- 10 million Americans age 50 and older have osteoporosis, but women are four times more likely to develop the condition.
- A new study shows that postmenopausal women who consume prunes have a lower risk of bone loss related to osteoporosis.
- Prunes contain many nutrients associated with bone health, but more research is needed to understand how prunes work to mitigate bone loss.
- Experts warn against relying on prune consumption as a treatment for osteoporosis.
However, two new studies from Penn State University found that eating prunes daily can help prevent bone loss in postmenopausal women.
The results of the two studies are based on data from the same 235 postmenopausal women who participated in a poster session at the North American Menopause Society (NAMS). annual meeting in Atlanta, Georgia.
The research was funded by the California Prune Board.
Bone loss is caused partly by age and partly by low estrogen levels, which contribute to increased inflammation that inhibits bone formation, according to the
The first of the two new studies looked at the relationship between cells called inflammatory mediators, which release substances that reduce inflammation, and different measures of bone health, including bone density and strength.
“Our findings show that inflammatory markers are negatively associated with bone health in postmenopausal women, suggesting that inflammation may be an important mediator of postmenopausal bone loss and a potential target for dietary therapies,” Connie RogersPh.D., MPH, professor and chair of the Department of Nutritional Sciences at the University of Georgia, said in a statement.
There was a control group that did not eat prunes, a group that ate 5 to 6 prunes a day, a group that ate 10 to 12 prunes a day, and a combined group – made up of women who ate either 5 to 6, or 10 to 12 prunes a day.
“Our latest research represents the largest trial, with a group of more than 200 postmenopausal women, to investigate the relationship between plums and proper bone health,” said the study’s lead author, Mary Jane D’SouzaPh.D., FACSM, told Healthline.
“Through previous, smaller studies, researchers have reported what is referred to as the positive ‘plum effect’, revealing that prunes play an important role in bone health,” de Sousa explained.
She explained that this larger randomized controlled trial (RCT) was conducted to validate and replicate results from previous smaller trials suggesting that prunes may be a “promising non-drug nutritional intervention” for bone preservation and maintaining bone density and strength.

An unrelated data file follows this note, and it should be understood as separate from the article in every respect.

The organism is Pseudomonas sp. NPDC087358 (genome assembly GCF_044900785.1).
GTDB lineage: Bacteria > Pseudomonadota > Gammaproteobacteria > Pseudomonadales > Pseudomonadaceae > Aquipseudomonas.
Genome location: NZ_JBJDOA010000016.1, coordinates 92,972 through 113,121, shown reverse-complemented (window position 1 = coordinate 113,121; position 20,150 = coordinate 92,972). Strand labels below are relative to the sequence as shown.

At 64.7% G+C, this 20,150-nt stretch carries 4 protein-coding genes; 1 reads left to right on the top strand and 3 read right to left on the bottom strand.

De Souza’s findings also indicated that the pooled group of women experienced measurable bone benefits.
“While we were not necessarily surprised by the current findings, given previous studies that have also shown positive associations with bone health,” she said.
“This study is the largest randomized controlled trial conducted to date on this topic, so we were very pleased to see this kind of result among such a large sample size.”
De Sousa noted that prunes contain many vitamins and minerals important for bones, but said it was “not necessarily clear” what prunes had a positive effect on bone health.
“Plums are good for the bones,” said de Sousa. “We also know that prunes have anti-inflammatory effects, and we specifically studied this effect and will report on these findings shortly.”
“We are keen to continue this type of research related to bone health while expanding investigations into the effect of prunes on
Emily FavorRDN, a registered dietitian with Long Island Jewish Forest Hills in Queens, part of Northwell Health in New York, told Healthline that food can be an “important piece” for reversing disease in many chronic diseases, including:
“Medical nutritional therapy is used daily to help improve nutritional status in many of these preventable conditions,” Favor said.
“People with prediabetes or prediabetes are encouraged to limit added sugars and to incorporate more complex carbohydrates and fibers to reduce A1C. [blood sugar levels]. People diagnosed with heart disease are advised to monitor saturated fats and increase trans fats and fiber to lower cholesterol.”
Feivor echoed the study findings and said plums provide essential nutrients for maintaining bone health.
“In just four prunes, we receive 23% of the daily value of vitamin K, which makes proteins to help build our bones, as well as 6% of our daily value of potassium, which helps prevent calcium loss from our bones,” Favor said.
“Given that they contain such nutrients in these nutrients, it may be beneficial to consume them for those diagnosed with bone loss diseases.”
According to Feivor, a serving of prunes also provides both types of fiber: soluble and insoluble.
“With each serving of prunes providing three grams, this helps in regulating cholesterol levels and moving food through the digestive system,” she said.
Feivor emphasized that besides being a great source of fiber, prunes contain no added sugar, are an excellent source of minerals, and “can be a healthy option in a balanced diet.”
However, Feivor cautioned that while “strong evidence” supports the benefits of eating prunes based on their nutritional composition, they do not recommend them as the only source of bone disease treatment.
New research has found that for postmenopausal women, including prunes in their daily diet can help prevent bone loss associated with osteoporosis.
Experts say that prunes contain many nutrients associated with bone health, but it is still unclear why the effect that researchers have noted.
They also say that it is not a good idea to rely solely on eating prunes as a cure for bone diseases.
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